# Multiplication and Division of Whole Numbers

## Objective

Divide two-digit, three-digit, and four-digit dividends by one-digit divisors.

## Common Core Standards

### Core Standards

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• 5.NBT.B.6 — Find whole-number quotients of whole numbers with up to four-digit dividends and two-digit divisors, using strategies based on place value, the properties of operations, and/or the relationship between multiplication and division. Illustrate and explain the calculation by using equations, rectangular arrays, and/or area models.

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• 4.NBT.B.4

• 4.NBT.B.6

• 5.NBT.A.1

• 5.NBT.A.2

## Criteria for Success

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1. Compute two-digit by one-digit, three-digit by one-digit, and four-digit by one-digit quotients using the area model, the partial products algorithm, and the standard algorithm.
2. Relate the area model, the partial products algorithm, and the standard algorithm.
3. Estimate two-digit by one-digit, three-digit by one-digit, and four-digit by one-digit quotients.
4. Use the relationship between multiplication and division to check whether one’s answer is correct.

## Tips for Teachers

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Students have seen the area model and the standard algorithm strategies for all computational types presented in this lesson in Grade 4. The intention of this lesson it to solidify the standard algorithm with these cases before moving onto more cognitively complex cases in later lessons.

#### Fishtank Plus

• Problem Set
• Student Handout Editor
• Vocabulary Package

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### Problem 1

Find the missing side length of each of the rectangles below. Then find their combined length. #### References

EngageNY Mathematics Grade 4 Mathematics > Module 3 > Topic G > Lesson 33Application Problem

Grade 4 Mathematics > Module 3 > Topic G > Lesson 33 of the New York State Common Core Mathematics Curriculum from EngageNY and Great Minds. © 2015 Great Minds. Licensed by EngageNY of the New York State Education Department under the CC BY-NC-SA 3.0 US license. Accessed Dec. 2, 2016, 5:15 p.m..

Modified by The Match Foundation, Inc.

### Problem 2

Estimate each quotient. Then use any method to solve.

1. $648\div3$
2. $837\div6$

#### References

EngageNY Mathematics Grade 4 Mathematics > Module 3 > Topic G > Lesson 33Concept Development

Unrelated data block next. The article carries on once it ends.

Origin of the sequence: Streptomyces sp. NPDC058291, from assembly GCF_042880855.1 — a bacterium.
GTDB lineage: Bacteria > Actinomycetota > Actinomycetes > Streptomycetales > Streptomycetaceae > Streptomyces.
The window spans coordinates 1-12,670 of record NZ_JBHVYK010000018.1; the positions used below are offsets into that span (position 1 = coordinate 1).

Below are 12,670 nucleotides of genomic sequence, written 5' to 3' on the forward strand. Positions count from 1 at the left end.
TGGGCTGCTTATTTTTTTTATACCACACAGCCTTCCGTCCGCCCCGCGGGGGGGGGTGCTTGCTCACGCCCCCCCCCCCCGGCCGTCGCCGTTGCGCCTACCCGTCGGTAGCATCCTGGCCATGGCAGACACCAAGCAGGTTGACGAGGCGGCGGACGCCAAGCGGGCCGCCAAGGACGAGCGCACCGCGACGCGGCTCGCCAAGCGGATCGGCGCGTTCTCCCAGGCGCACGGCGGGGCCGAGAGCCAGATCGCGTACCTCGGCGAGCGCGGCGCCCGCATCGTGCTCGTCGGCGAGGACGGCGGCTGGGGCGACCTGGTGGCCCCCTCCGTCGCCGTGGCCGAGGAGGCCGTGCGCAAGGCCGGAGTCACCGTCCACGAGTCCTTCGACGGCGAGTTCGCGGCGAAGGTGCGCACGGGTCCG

Grade 4 Mathematics > Module 3 > Topic G > Lesson 33 of the New York State Common Core Mathematics Curriculum from EngageNY and Great Minds. © 2015 Great Minds. Licensed by EngageNY of the New York State Education Department under the CC BY-NC-SA 3.0 US license. Accessed Dec. 2, 2016, 5:15 p.m..

Modified by The Match Foundation, Inc.

### Problem 3

Solve using the standard algorithm. If you get stuck, use an area model and/or the partial products algorithm to help. Then check your answer using multiplication.

1.   $1,344\div6$
2.    $5,216\div4$
3.    $4,309\div7$

#### References

EngageNY Mathematics Grade 4 Mathematics > Module 3 > Topic G > Lesson 33Concept Development

Grade 4 Mathematics > Module 3 > Topic G > Lesson 33 of the New York State Common Core Mathematics Curriculum from EngageNY and Great Minds. © 2015 Great Minds. Licensed by EngageNY of the New York State Education Department under the CC BY-NC-SA 3.0 US license. Accessed Dec. 2, 2016, 5:15 p.m..

Modified by The Match Foundation, Inc.

## Problem Set & Homework

#### Discussion of Problem Set

• Look at #1. Which problems were particularly difficult? Why?
• How did you determine what division problem was being solved in #2?
• Look at #4. Are there other division problems with the same quotient and remainder? How do you know?
• Look at #5. What if Mr. Jones has 163 books? How would this change the answer to the question?

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### Problem 1

Solve. Show or explain your work.

 a.   $72\div6$ b.   $3,809\div5$

### Problem 2

Alyssa is using the area model below to solve a problem. Write the problem represented by the whole area model, including its quotient and remainder.

### Mastery Response

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